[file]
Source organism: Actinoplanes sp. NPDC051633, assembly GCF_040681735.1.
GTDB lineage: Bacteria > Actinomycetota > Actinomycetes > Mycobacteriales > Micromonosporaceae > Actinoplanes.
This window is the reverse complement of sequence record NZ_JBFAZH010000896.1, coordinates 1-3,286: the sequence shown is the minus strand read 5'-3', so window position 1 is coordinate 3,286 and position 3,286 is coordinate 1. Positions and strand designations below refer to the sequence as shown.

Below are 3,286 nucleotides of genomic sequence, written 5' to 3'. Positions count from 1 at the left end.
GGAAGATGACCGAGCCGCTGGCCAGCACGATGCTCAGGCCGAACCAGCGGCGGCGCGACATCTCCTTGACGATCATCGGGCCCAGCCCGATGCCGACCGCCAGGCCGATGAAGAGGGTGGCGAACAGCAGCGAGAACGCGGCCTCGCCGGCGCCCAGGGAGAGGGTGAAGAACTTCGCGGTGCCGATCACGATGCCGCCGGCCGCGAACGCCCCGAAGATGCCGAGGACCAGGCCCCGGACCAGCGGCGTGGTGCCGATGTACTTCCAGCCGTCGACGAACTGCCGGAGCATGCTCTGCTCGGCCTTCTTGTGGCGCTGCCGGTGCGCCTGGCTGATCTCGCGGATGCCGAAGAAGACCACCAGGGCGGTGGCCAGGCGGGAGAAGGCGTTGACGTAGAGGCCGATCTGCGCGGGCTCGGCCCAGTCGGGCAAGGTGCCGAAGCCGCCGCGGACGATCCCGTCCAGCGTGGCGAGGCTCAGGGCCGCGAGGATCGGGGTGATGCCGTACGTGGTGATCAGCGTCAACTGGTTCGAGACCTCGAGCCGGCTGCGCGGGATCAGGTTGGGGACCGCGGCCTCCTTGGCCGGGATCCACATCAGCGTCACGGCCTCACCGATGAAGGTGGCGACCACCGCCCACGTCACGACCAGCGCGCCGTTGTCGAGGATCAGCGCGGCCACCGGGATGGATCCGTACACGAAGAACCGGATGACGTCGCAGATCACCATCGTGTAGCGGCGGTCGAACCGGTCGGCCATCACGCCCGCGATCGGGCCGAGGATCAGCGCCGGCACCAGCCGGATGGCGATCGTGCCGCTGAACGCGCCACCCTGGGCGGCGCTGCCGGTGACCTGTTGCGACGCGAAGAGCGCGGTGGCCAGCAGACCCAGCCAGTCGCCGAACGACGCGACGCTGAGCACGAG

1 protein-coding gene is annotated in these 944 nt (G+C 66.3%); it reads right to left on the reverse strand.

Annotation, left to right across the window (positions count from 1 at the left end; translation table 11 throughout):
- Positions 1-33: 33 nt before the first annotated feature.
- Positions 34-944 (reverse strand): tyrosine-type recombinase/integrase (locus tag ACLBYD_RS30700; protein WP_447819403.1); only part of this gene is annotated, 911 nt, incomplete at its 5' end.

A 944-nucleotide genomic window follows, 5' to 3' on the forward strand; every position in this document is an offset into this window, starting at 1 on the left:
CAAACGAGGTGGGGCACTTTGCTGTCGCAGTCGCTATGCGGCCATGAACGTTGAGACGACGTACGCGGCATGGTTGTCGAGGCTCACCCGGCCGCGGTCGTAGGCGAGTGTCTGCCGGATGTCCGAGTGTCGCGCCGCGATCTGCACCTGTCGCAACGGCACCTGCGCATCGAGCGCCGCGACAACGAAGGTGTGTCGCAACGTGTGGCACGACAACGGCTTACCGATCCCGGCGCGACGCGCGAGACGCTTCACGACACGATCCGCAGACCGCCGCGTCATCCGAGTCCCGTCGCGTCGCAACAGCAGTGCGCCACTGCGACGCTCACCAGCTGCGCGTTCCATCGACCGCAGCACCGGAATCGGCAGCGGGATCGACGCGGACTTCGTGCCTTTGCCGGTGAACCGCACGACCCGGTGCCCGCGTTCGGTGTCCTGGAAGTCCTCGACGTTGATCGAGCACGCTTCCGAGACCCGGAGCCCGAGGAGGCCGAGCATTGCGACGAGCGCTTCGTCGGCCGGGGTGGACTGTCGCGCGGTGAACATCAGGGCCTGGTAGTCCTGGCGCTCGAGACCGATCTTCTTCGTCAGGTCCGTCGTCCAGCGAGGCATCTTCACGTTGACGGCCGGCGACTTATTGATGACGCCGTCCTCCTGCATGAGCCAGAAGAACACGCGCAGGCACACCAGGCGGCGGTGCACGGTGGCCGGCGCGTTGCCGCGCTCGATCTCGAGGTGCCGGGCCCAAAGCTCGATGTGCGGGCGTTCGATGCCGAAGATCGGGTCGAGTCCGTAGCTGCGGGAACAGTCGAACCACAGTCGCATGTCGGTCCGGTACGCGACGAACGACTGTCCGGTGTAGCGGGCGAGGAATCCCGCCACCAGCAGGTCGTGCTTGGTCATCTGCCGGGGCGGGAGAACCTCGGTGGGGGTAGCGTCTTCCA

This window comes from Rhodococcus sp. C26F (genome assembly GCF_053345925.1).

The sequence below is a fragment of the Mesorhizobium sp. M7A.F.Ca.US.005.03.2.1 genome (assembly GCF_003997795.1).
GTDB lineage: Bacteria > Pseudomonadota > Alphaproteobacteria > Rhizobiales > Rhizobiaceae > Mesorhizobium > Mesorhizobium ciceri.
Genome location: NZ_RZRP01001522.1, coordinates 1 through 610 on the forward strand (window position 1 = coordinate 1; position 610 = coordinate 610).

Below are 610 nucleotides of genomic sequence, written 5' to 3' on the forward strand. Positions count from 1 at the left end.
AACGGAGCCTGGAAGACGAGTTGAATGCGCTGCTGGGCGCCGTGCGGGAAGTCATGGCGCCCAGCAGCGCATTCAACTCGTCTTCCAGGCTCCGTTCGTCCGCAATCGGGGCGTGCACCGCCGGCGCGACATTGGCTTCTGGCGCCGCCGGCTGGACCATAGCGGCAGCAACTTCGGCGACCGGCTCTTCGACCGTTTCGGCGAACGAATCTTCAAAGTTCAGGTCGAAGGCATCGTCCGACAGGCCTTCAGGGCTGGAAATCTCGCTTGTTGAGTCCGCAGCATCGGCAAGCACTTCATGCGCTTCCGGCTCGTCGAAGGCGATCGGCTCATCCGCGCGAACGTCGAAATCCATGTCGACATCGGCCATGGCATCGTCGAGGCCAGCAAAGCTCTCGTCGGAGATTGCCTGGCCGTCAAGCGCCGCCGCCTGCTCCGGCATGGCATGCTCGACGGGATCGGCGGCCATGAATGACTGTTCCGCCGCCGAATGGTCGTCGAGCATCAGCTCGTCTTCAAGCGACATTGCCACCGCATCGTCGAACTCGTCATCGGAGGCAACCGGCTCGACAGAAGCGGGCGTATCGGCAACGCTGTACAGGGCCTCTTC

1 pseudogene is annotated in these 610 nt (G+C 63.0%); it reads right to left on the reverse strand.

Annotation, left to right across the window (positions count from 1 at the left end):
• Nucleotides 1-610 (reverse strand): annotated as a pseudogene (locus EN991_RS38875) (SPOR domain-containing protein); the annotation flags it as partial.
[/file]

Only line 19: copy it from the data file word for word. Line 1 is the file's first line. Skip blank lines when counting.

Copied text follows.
Annotation, left to right across the window (positions count from 1 at the left end):